In support of Mind

Not only haven’t I published anything in this blog for months, I also haven’t really written anything for months. I know I owe no explanations to anyone but the fact of the matter is that I do suffer with depression, and whenever something in my life changes it takes me quite a while to stop feeling overwhelmed. Doesn’t matter if I perceive the change as positive or negative – the mere reality of it creates confusion, and to some extent, stress. So what’s changed? Well, I got a job in late Spring, simple as that. It’s not a dream job but it’s taking up some of my time. Hence why I haven’t been able to write. I am constantly trying to get back to it though.

The reason I’m writing today is that in a week’s time I’ll be running my second half-marathon. My first one took place in May, and that one I ran by myself, for myself. This one, The Royal Parks Half-Marathon, I’m doing for charity. As alluded to in the title, the charity of my choice is Mind, a mental health organisation here in the UK. There were lots of other great causes to choose from but I find that mental health is one that really demands more awareness. I can’t think of many physical illnesses that would come with a social stigma comparable to mental health issues.

And stigma isn’t the only problem with getting help for mental illness. Oftentimes we downplay signs of depression in our own lives because the symptoms don’t seem serious enough to validate asking for help. Yes, suicidal ideation, drug abuse and self-harm are very clear red flags, but it doesn’t have to get that bad before you deserve help.

Here are five lesser-known signs of depression. Remember that each of them is a normal human experience every now and then; it is only when they come bundled-up over an extended period of time and have a noticeable effect on your ability to live life that you might have a reason to get worried.

1. Irritability
Personally, this is a big one. I have always been somewhat hot-tempered and especially as an adolescent I was often moody to an extreme. With age I’ve gained more patience, and at least I’m not as explosive.
When depression gets the hold of me, other people become hugely irritating in my mind. Your choice of words, tone of voice, the speed at which you respond to my messages, etc. can all set me off without a warning. I get snappy, rude and cold – and the worst of it is that I’m often completely oblivious of having offended you, and if I do apologise, it tends to take a while to occur.

It isn’t only interactions with other people that can push me over the edge; I easily get annoyed at my tech not working, or when the bus is late, or when things don’t go exactly as I wanted them to go. The irritation is so strong that I can feel it as physical tension all over my body, and it often boils over in angry tears.

Irritation is a normal feeling, but when it becomes your reaction to everything and everyone, there is probably something else than the universe having turned against you, going on.

2. Short attention span
This one is also right up there in my personal hall of fame. As a uni student I literally had to start tricking myself into reading and writing. I would take books to the gym with me and read them on an exercise bike for example. If I tried to read at home I would either get distracted or fall asleep. Even interesting lectures wouldn’t keep my attention for long unless I was either doodling in a notebook or playing Solitaire on my phone.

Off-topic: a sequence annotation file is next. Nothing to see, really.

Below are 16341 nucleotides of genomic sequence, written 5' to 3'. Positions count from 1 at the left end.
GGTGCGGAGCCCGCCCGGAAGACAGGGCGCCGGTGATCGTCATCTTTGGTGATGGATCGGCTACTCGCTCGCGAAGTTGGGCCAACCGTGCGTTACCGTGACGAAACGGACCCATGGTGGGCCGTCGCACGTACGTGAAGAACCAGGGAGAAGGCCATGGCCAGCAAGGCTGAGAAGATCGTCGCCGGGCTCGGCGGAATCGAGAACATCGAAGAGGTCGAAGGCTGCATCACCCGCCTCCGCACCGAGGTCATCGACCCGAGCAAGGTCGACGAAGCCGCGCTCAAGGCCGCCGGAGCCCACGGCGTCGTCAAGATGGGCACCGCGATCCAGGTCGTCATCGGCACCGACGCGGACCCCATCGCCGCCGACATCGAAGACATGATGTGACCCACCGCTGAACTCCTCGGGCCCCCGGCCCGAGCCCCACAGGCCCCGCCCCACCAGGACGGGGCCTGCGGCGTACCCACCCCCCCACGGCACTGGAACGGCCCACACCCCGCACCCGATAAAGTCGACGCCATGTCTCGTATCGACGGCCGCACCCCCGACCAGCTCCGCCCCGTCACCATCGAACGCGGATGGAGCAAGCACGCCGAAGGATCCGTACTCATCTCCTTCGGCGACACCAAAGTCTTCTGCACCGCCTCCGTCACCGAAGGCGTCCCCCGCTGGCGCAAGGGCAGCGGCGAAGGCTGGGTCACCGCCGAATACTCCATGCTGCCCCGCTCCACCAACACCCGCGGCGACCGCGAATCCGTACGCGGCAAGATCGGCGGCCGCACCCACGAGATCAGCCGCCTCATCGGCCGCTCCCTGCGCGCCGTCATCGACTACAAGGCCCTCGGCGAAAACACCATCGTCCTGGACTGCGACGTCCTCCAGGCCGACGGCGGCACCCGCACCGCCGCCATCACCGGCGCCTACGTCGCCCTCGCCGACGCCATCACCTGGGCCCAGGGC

In general, it can be difficult to take on any task if you are suffering from depression. You might be motivated and have a footlong  list of things to do, but concentrating your mind on any one of them seems impossible. To an extent, being distracted and procrastinating are normal human qualities as our minds naturally wander. But extreme distractibility can be a sign of an underlying issue.

3. Difficulty making decisions
Big decisions can keep any of us up at night, but when you become paralysed when faced with everyday choices it is time to stop. Sometimes, when I’m asked whether I want to do a or b, my mind simply goes blank and I cannot summon the power to choose. Not to mention when I’m presented with an open-ended question where I don’t even have the luxury of picking a ready-made answer.

This flavour of indecisiveness is not the same as looking at a particularly mouth-watering restaurant menu, unable to make up your mind on what delicacy to order. Depression seriously makes you doubt that you are even capable of making a decision, any decision. It leaves you feeling like you’re just floating with nothing solid to hold on to, in the fear of choosing incorrectly – even when the choice is between a white shirt and a black one.

4. Excessive fatigue
It is a true challenge to get enough sleep in the hectic modern world where most of us are completely consumed with work. So naturally many suffer from persistent lack of quality sleep. But what if you still feel exhausted after getting a solid eight hours a night? Depression doesn’t necessarily make you feel sad or hopeless; it can simply suck every bit of energy out of you leaving your mind foggy and body heavy with sleepiness. Every time you sit down to read you find yourself drifting off to sleep, and no matter how many cups of coffee you ingest the drowsiness persist.

Sometimes sleepiness can merely follow from unwholesome habits such as a poor diet and physical inactivity. But if you’re otherwise taking care of yourself by eating the greens and moving around, extreme fatigue can be indicative of depression – or some other chronic illness.

5. Physical aches and pains
Personally, I haven’t really encountered this one but I have known quite a few people with daily headaches that just resist treatment. Like tiredness, aches and pains can arise from a multitude of conditions but when you’ve ruled out the most obvious causes, it might worth looking into your mental state.

Mind and body are not separate entities and so we shouldn’t overlook the interconnectedness of our mental and physical states. And it surely is time to erase the idea of mental phenomena being somehow less than real and painful. The stigma around mental illness arises from the perception that because it is in the mind, it doesn’t really exist in the same way as physical illness does. Of course, this is an ancient myth, and in reality the chemical imbalance in the brain is just as measurable as the depth of a wound.